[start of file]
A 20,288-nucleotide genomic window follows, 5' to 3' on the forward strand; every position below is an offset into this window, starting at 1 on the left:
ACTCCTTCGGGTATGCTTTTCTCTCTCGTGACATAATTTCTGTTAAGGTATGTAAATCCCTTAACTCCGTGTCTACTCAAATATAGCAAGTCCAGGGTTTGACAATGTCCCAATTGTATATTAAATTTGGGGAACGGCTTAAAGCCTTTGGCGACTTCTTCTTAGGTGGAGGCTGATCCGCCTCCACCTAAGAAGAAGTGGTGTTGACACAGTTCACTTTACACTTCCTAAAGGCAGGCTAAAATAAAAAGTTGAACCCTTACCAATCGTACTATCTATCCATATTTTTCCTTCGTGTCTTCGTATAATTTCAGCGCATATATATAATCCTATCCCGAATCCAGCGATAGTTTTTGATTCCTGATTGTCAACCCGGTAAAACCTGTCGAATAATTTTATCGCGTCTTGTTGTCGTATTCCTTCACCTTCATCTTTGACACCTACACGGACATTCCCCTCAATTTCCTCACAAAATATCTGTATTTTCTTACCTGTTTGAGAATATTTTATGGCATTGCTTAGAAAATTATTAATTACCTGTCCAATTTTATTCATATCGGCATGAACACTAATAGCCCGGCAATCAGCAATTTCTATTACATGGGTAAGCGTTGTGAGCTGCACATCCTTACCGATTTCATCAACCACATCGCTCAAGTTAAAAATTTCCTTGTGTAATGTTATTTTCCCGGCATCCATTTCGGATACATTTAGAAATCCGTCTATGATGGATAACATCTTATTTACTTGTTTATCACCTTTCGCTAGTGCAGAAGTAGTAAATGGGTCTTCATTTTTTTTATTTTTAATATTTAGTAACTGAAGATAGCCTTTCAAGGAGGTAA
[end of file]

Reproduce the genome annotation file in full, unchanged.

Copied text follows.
A 20,288-nucleotide genomic window follows, 5' to 3' on the forward strand; every position below is an offset into this window, starting at 1 on the left:
ACTCCTTCGGGTATGCTTTTCTCTCTCGTGACATAATTTCTGTTAAGGTATGTAAATCCCTTAACTCCGTGTCTACTCAAATATAGCAAGTCCAGGGTTTGACAATGTCCCAATTGTATATTAAATTTGGGGAACGGCTTAAAGCCTTTGGCGACTTCTTCTTAGGTGGAGGCTGATCCGCCTCCACCTAAGAAGAAGTGGTGTTGACACAGTTCACTTTACACTTCCTAAAGGCAGGCTAAAATAAAAAGTTGAACCCTTACCAATCGTACTATCTATCCATATTTTTCCTTCGTGTCTTCGTATAATTTCAGCGCATATATATAATCCTATCCCGAATCCAGCGATAGTTTTTGATTCCTGATTGTCAACCCGGTAAAACCTGTCGAATAATTTTATCGCGTCTTGTTGTCGTATTCCTTCACCTTCATCTTTGACACCTACACGGACATTCCCCTCAATTTCCTCACAAAATATCTGTATTTTCTTACCTGTTTGAGAATATTTTATGGCATTGCTTAGAAAATTATTAATTACCTGTCCAATTTTATTCATATCGGCATGAACACTAATAGCCCGGCAATCAGCAATTTCTATTACATGGGTAAGCGTTGTGAGCTGCACATCCTTACCGATTTCATCAACCACATCGCTCAAGTTAAAAATTTCCTTGTGTAATGTTATTTTCCCGGCATCCATTTCGGATACATTTAGAAATCCGTCTATGATGGATAACATCTTATTTACTTGTTTATCACCTTTCGCTAGTGCAGAAGTAGTAAATGGGTCTTCATTTTTTTTATTTTTAATATTTAGTAACTGAAGATAGCCTTTCAAGGAGGTAA